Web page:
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Old January 10, 2013, 08:12 PM   #1
WWWJD
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Reloading for 5.56/.223.... die recommendations anyone?

Hey y'all,
Been reloading for my .308 for almost a year now. LOVE IT. I'd like to put my Lee Turret to work on some .223 whenever stuff calms down. I'm gonna use the down time hopefully to get what I need together for this. For my .308, I settled on best practice being:

1) Partial Body/Shoulder Bump with the bottom half of a Forster Precision Bushing Bump Die

2) Decap and neck size with the Lee Collet Die

3) Trim/chamfer if necessary

4) Prime, Fill (with Autodisk, then scale for top off), then seat with a Redding Seater Die.

An odd mix of dies but my results are consistent, my groups rock, and I'm happy with it.

For the AR, I realize that full length sizing is a requirement; Therein lies the question. I think... I want to get:

1) A body die
2) The Lee Collet die
3) A seating/crimper die
4) Case trimmer

Any thoughts good or bad? There's an RCBS chargemaster in the plan as well; with the .308 I've learned that the Autodisk and I love/hate stick powder.
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Old January 10, 2013, 10:19 PM   #2
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For the volumes most AR shooters spray I'd simply stick with a common FL die, they are pretty good you know?
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Old January 11, 2013, 01:44 AM   #3
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Dillon.. Hands down the best! They stand behind their product 150%. You wont be dissapointed. Good Luck.

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Old January 11, 2013, 02:22 AM   #4
mohr308
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I use the RCBS AR series 2 die set, don't forget the Wilson case gage! You'll be be glad your bought it. The RCBS is a little tighter then a standard .223 die, is your AR chambered for the 5.56?
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Old January 11, 2013, 01:25 PM   #5
Bart B.
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One decent full length sizing die is all one needs to size fired cases. Use one that has bushings to make the neck size just right, decaps cases, doesn't have a neck-bending expander ball and you'll get the best accuracy and case life possible. That's what Sierra Bullets does and I doubt anyone shoots their stuff more accurate than they do.
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Old January 11, 2013, 03:55 PM   #6
m&p45acp10+1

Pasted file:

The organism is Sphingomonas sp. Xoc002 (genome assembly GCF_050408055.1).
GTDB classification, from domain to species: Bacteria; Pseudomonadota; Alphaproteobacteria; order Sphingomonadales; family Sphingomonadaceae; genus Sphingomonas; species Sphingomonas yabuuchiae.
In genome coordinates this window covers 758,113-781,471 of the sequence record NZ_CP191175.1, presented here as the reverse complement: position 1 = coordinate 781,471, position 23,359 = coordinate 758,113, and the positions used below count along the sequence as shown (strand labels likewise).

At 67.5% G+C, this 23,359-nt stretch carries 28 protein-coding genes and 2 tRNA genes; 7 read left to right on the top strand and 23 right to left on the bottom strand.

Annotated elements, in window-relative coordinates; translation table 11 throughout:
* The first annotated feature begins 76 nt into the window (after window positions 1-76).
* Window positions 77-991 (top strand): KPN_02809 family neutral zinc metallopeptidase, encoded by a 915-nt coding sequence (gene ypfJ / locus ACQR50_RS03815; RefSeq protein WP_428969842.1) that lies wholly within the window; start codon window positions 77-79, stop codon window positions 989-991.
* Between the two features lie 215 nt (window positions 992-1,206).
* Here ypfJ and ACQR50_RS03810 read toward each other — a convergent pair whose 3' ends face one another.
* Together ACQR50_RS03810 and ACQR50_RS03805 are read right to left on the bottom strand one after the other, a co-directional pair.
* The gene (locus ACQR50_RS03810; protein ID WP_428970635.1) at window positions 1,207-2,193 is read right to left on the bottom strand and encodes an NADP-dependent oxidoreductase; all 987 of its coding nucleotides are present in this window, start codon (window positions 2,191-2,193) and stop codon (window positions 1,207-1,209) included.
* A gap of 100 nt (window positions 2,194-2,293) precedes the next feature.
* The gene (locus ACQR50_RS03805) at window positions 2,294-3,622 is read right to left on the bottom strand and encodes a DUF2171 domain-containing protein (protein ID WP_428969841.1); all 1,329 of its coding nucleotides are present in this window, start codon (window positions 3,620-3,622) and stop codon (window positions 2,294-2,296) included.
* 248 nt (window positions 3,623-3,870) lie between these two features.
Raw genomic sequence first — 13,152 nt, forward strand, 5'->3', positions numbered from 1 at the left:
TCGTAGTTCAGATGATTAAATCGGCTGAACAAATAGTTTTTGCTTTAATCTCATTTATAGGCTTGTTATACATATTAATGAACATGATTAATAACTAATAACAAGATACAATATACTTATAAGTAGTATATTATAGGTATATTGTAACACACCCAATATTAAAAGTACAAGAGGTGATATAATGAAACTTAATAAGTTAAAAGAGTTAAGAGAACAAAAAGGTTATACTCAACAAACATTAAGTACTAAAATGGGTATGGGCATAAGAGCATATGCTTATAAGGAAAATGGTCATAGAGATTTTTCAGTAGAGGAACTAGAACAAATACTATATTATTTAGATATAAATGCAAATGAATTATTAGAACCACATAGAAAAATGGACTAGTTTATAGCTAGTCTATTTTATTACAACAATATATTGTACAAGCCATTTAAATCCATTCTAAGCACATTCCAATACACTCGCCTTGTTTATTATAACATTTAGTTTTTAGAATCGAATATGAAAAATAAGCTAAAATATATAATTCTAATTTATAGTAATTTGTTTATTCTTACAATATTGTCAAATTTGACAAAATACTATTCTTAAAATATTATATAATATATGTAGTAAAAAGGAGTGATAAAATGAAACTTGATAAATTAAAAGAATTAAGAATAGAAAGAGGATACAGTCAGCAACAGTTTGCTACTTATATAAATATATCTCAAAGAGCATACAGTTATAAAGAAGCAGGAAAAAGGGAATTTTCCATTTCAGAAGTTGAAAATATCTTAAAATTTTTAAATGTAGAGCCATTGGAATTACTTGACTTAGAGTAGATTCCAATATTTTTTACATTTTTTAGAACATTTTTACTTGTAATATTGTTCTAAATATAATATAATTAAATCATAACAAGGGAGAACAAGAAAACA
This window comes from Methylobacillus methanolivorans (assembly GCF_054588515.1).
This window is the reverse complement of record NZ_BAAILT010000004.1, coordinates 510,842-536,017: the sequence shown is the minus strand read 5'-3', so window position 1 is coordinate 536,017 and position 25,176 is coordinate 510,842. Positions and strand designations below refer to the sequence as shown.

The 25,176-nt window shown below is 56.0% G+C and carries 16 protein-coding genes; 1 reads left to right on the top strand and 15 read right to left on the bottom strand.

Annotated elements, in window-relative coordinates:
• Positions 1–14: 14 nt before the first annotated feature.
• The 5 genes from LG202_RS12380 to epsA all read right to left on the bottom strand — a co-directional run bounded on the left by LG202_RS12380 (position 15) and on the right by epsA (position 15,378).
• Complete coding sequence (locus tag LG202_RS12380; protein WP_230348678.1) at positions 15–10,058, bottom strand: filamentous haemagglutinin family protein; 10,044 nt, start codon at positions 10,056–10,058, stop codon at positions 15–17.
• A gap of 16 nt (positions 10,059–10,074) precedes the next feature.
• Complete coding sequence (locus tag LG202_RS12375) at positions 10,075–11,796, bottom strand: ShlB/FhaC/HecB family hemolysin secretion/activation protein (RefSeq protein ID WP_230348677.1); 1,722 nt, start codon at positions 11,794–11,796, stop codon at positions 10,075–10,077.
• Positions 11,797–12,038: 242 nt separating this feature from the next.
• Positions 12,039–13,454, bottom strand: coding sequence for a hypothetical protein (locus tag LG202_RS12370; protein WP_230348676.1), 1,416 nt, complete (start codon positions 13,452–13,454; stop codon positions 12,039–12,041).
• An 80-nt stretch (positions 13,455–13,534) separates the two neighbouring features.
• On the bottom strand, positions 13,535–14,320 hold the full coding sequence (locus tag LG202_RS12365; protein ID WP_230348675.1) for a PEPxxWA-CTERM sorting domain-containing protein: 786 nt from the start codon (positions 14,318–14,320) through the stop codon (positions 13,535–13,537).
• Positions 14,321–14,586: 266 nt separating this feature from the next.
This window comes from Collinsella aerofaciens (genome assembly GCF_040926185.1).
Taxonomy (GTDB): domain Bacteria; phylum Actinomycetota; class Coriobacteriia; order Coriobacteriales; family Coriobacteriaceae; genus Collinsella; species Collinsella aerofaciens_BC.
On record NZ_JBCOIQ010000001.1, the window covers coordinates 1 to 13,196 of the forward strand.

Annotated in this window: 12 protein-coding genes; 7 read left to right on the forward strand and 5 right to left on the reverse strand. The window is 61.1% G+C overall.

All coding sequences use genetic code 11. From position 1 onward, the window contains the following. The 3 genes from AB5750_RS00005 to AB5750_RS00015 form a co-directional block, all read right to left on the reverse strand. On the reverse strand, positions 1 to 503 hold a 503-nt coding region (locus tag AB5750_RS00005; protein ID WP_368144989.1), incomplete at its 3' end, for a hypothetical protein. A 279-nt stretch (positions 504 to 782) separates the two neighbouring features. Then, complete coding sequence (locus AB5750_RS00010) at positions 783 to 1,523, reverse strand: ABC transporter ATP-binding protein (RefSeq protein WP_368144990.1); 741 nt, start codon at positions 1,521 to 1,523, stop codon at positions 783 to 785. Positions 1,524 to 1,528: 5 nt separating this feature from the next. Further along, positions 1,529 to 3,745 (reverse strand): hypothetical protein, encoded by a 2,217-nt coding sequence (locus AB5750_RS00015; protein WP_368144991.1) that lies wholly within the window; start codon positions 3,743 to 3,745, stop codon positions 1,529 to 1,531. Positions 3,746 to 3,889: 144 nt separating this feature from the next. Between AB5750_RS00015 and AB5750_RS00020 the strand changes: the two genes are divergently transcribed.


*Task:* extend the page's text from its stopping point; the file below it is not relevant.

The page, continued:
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The collet die would be a waste with an AR. Full Length sizing is required. Avoid crimping if you can as well. Other than that you will need to trim the cases. I use a Lee Trimmer. I can do a lot of cases with it, and I use my drill with it.
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Old January 11, 2013, 06:31 PM   #7
WWWJD
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Quote:
Bart B: Use one that has bushings to make the neck size just right
One of the reasons I got away from the Forster bushing neck sizing operation was that as the cases aged, the neck tension became inconsistent (brass flow thickening the brass at the neck). Could feel it in the press and measure it with the calipers. That's why I went back to the Lee Collet. I'm not expecting these cases to last forever being mixed bag... but.. I'd like them to go at least 4 or 5 loadings before I buy new brass.

Quote:
m&p45acp10+1: The collet die would be a waste with an AR
Not suggesting that I neck size only. Was saying that for concentricity and consistent neck tension, the Lee Collet works best on my .308. Is there some other reason you say it's a waste of time or was it a misunderstanding?

It's a rather accurate 20" Varmint Upper; shot 1 moa with factory stuff this weekend. Would like to repeat or improve upon if at all possible. There shall be no spraying.
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Old January 12, 2013, 07:24 AM   #8
Bart B.
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WWWJD, if your Forster bushing type neck sizing die caused case neck thickening in only a few reloads on a given case, I think there's something amiss in the die or how it's set in the press.

I mention this 'cause some folks have been using full length sizing dies without expander balls but proper size neck diameters on .308 Win. cases for decades getting dozens of reloads per case. And no case neck thickening or other causes of different amounts of case neck tension on bullets as they're seated.